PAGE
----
The Link Between Marijuana and Schizophrenia
Since the days of Reefer Madness, scientists have sought to understand the complex connection between marijuana and psychosis. Cannabis can cause short-term psychotic experiences, such as hallucinations and paranoia, even in healthy people, but researchers have also long noted a link between marijuana use and the chronic psychotic disorder, schizophrenia.
Repeatedly, studies have found that people with schizophrenia are about twice as likely to smoke pot as those who are unaffected. Conversely, data suggest that those who smoke cannabis are twice as likely to develop schizophrenia as nonsmokers. One widely publicized 2007 review of the research even concluded that trying marijuana just once was associated with a 40% increase in risk of schizophrenia and other psychotic disorders. (See photos of cannabis conventions around the country.)
But here’s the conundrum: while marijuana went from being a secret shared by a small community of hepcats and beatniks in the 1940s and ’50s to a rite of passage for some 70% of youth by the turn of the century, rates of schizophrenia in the U.S. have remained flat, or possibly declined. For as long as it has been tracked, schizophrenia has been found to affect about 1% of the population. (See a photoessay on a father with mental illness.)
One explanation may be that the two factors are coincidental, not causal: perhaps people who have a genetic susceptibility to schizophrenia also happen to especially enjoy marijuana. Still, some studies suggest that smoking pot can actually trigger the disease earlier in individuals who are predisposed, and yet researchers still aren’t seeing increases in the overall schizophrenia rate or decreases in the average age of onset.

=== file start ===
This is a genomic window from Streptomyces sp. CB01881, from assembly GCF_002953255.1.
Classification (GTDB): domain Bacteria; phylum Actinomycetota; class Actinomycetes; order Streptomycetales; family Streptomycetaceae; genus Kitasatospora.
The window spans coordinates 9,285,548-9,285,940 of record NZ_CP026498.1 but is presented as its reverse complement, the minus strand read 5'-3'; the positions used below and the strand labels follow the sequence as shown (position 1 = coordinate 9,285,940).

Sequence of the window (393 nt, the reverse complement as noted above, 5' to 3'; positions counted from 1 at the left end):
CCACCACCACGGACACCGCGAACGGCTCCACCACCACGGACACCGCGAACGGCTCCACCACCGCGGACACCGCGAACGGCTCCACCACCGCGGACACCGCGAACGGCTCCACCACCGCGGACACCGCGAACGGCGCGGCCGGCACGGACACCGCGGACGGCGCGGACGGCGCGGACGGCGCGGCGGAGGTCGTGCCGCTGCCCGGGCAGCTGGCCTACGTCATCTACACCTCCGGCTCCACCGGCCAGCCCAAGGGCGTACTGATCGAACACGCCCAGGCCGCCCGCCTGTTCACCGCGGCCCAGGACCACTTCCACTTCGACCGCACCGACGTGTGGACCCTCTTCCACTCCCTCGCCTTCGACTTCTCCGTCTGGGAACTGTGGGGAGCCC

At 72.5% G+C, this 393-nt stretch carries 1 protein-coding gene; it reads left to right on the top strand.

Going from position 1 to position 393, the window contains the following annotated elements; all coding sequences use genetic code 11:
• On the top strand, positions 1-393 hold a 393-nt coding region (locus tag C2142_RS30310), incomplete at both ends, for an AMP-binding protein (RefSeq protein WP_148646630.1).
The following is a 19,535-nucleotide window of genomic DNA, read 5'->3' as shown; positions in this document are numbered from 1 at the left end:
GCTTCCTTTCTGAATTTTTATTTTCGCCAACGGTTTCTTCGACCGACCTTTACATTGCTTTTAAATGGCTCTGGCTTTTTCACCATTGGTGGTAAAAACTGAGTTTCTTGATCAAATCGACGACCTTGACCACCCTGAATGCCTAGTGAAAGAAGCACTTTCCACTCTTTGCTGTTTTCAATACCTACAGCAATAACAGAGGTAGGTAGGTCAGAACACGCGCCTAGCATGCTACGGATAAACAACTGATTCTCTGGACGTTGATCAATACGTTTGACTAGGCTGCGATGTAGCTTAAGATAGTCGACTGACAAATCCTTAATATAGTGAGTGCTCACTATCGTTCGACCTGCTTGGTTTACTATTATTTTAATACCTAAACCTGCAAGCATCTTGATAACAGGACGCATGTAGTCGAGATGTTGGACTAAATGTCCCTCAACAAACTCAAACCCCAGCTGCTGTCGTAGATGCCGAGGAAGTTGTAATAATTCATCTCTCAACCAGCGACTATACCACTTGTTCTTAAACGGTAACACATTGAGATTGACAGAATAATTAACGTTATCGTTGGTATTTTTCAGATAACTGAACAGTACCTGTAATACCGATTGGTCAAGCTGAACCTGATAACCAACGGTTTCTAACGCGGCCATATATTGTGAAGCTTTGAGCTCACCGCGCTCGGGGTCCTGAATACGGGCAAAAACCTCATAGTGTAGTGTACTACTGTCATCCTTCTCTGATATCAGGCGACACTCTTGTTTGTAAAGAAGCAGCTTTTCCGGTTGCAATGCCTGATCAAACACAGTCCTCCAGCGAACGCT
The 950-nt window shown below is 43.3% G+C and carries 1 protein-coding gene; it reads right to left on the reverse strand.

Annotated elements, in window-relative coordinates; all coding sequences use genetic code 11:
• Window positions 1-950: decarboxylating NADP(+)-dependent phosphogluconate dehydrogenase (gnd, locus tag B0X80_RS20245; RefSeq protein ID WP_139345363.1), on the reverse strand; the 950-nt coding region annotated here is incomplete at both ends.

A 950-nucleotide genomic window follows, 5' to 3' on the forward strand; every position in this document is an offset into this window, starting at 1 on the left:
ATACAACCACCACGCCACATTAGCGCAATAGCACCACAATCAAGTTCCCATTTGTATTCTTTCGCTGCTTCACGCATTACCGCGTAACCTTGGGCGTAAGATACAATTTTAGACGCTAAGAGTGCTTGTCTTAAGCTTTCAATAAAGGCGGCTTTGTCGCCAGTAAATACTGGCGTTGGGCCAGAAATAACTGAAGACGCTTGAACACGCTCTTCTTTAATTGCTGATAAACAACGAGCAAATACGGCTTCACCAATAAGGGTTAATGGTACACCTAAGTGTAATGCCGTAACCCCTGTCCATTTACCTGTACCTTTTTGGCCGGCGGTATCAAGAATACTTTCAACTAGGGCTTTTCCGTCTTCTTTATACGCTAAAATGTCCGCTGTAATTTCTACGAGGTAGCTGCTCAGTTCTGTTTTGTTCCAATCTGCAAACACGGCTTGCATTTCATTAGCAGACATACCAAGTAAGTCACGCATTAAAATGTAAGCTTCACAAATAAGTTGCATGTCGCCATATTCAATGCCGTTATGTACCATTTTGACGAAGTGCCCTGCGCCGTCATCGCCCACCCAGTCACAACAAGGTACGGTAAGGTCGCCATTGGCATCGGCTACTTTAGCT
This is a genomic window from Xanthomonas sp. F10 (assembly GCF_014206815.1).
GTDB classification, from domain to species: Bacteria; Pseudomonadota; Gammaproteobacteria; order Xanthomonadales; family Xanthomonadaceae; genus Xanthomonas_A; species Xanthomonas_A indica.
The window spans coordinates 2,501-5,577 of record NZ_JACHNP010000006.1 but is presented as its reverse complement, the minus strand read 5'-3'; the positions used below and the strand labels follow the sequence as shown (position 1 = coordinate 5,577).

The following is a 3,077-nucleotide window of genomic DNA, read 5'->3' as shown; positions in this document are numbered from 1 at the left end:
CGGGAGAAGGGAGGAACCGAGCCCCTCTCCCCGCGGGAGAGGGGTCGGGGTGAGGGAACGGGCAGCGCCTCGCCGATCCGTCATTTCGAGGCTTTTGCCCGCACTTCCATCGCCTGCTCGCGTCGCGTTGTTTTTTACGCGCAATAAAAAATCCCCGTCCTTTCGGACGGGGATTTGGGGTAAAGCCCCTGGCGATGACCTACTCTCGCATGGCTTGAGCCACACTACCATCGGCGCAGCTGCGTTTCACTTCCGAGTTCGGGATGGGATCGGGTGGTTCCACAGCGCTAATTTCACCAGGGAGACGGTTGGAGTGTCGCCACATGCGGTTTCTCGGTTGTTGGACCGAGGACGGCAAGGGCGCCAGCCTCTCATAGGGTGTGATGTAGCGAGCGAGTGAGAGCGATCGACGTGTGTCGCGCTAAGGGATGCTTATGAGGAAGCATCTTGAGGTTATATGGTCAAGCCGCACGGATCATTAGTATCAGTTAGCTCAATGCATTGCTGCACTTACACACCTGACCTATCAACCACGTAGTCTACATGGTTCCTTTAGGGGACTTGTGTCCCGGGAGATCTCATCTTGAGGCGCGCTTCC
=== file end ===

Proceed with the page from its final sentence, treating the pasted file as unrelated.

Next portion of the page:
In recent months, new research has explored some of these issues. One study led by Dr. Serge Sevy, an associate professor of psychiatry at the Albert Einstein College of Medicine in New York City, looked at 100 patients between the ages of 16 and 40 with schizophrenia, half of whom smoked marijuana. Sevy and colleagues found that among the marijuana users, 75% had begun smoking before the onset of schizophrenia and that their disease appeared about two years earlier than in those who did not use the drug. But when the researchers controlled for other factors known to influence schizophrenia risk, including gender, education and socioeconomic status, the association between disease onset and marijuana disappeared. (See TIME’s special on preventing mental illness disorders.)
Gender alone accounted for a large proportion of the risk of early onset in Sevy’s study, which included 69 men and 31 women. “Males in general have earlier age of onset of schizophrenia,” says Sevy. In men, the disease tends to take hold around age 19, while in women it isn’t typically seen until 22 — irrespective of marijuana use. But, typically, teenage boys are four times more likely than girls to be heavy pot smokers, which may create an illusory association between the drug and onset of the disease.
Yet past studies limited to males have found exactly such a link, associating marijuana use with earlier development of full-blown psychosis. And other research has found that ongoing cannabis use increases hospitalizations for psychotic symptoms in schizophrenic patients and decreases social and cognitive functioning. A 2008 review of the data found that relapse and failure to take prescribed medication was consistently associated with cannabis use, although, again, controlling for other factors weakened the link.